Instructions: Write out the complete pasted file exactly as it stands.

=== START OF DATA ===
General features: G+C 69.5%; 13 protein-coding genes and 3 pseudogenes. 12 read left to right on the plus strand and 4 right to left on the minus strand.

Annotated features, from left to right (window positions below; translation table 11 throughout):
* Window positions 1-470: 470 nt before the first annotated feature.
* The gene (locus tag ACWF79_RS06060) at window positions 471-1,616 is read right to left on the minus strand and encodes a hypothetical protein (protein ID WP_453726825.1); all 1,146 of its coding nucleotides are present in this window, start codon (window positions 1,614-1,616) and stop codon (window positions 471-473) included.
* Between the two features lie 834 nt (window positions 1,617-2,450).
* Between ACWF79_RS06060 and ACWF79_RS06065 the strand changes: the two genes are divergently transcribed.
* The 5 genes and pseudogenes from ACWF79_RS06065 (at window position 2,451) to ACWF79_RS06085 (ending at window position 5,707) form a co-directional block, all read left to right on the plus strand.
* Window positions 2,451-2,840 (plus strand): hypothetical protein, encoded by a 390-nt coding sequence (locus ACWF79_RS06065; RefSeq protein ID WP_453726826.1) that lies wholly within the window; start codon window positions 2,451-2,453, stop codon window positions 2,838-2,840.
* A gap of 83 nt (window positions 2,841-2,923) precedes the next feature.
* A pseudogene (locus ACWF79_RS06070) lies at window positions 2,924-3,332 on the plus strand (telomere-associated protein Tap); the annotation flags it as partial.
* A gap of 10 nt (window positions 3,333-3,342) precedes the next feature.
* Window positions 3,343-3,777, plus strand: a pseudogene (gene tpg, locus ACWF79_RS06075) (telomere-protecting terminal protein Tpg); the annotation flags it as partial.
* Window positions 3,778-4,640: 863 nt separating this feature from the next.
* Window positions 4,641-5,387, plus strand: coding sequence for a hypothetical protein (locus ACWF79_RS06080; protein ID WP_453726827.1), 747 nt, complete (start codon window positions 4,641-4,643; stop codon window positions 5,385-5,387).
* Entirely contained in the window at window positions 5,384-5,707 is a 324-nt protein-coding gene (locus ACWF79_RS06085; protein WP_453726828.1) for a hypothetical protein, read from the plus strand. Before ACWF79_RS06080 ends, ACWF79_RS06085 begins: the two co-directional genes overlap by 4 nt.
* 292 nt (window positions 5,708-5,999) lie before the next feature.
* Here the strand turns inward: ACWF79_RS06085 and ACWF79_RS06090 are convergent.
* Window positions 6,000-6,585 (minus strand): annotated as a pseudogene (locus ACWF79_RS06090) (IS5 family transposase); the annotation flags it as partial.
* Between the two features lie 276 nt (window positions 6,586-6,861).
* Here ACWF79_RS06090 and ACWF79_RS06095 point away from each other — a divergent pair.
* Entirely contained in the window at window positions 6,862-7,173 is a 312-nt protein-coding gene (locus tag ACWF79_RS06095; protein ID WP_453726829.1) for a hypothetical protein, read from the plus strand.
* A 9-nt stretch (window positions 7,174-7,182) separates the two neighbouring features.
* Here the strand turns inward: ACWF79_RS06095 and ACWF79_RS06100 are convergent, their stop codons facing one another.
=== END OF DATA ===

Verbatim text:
General features: G+C 69.5%; 13 protein-coding genes and 3 pseudogenes. 12 read left to right on the plus strand and 4 right to left on the minus strand.

Annotated features, from left to right (window positions below; translation table 11 throughout):
* Window positions 1-470: 470 nt before the first annotated feature.
* The gene (locus tag ACWF79_RS06060) at window positions 471-1,616 is read right to left on the minus strand and encodes a hypothetical protein (protein ID WP_453726825.1); all 1,146 of its coding nucleotides are present in this window, start codon (window positions 1,614-1,616) and stop codon (window positions 471-473) included.
* Between the two features lie 834 nt (window positions 1,617-2,450).
* Between ACWF79_RS06060 and ACWF79_RS06065 the strand changes: the two genes are divergently transcribed.
* The 5 genes and pseudogenes from ACWF79_RS06065 (at window position 2,451) to ACWF79_RS06085 (ending at window position 5,707) form a co-directional block, all read left to right on the plus strand.
* Window positions 2,451-2,840 (plus strand): hypothetical protein, encoded by a 390-nt coding sequence (locus ACWF79_RS06065; RefSeq protein ID WP_453726826.1) that lies wholly within the window; start codon window positions 2,451-2,453, stop codon window positions 2,838-2,840.
* A gap of 83 nt (window positions 2,841-2,923) precedes the next feature.
* A pseudogene (locus ACWF79_RS06070) lies at window positions 2,924-3,332 on the plus strand (telomere-associated protein Tap); the annotation flags it as partial.
* A gap of 10 nt (window positions 3,333-3,342) precedes the next feature.
* Window positions 3,343-3,777, plus strand: a pseudogene (gene tpg, locus ACWF79_RS06075) (telomere-protecting terminal protein Tpg); the annotation flags it as partial.
* Window positions 3,778-4,640: 863 nt separating this feature from the next.
* Window positions 4,641-5,387, plus strand: coding sequence for a hypothetical protein (locus ACWF79_RS06080; protein ID WP_453726827.1), 747 nt, complete (start codon window positions 4,641-4,643; stop codon window positions 5,385-5,387).
* Entirely contained in the window at window positions 5,384-5,707 is a 324-nt protein-coding gene (locus ACWF79_RS06085; protein WP_453726828.1) for a hypothetical protein, read from the plus strand. Before ACWF79_RS06080 ends, ACWF79_RS06085 begins: the two co-directional genes overlap by 4 nt.
* 292 nt (window positions 5,708-5,999) lie before the next feature.
* Here the strand turns inward: ACWF79_RS06085 and ACWF79_RS06090 are convergent.
* Window positions 6,000-6,585 (minus strand): annotated as a pseudogene (locus ACWF79_RS06090) (IS5 family transposase); the annotation flags it as partial.
* Between the two features lie 276 nt (window positions 6,586-6,861).
* Here ACWF79_RS06090 and ACWF79_RS06095 point away from each other — a divergent pair.
* Entirely contained in the window at window positions 6,862-7,173 is a 312-nt protein-coding gene (locus tag ACWF79_RS06095; protein ID WP_453726829.1) for a hypothetical protein, read from the plus strand.
* A 9-nt stretch (window positions 7,174-7,182) separates the two neighbouring features.
* Here the strand turns inward: ACWF79_RS06095 and ACWF79_RS06100 are convergent, their stop codons facing one another.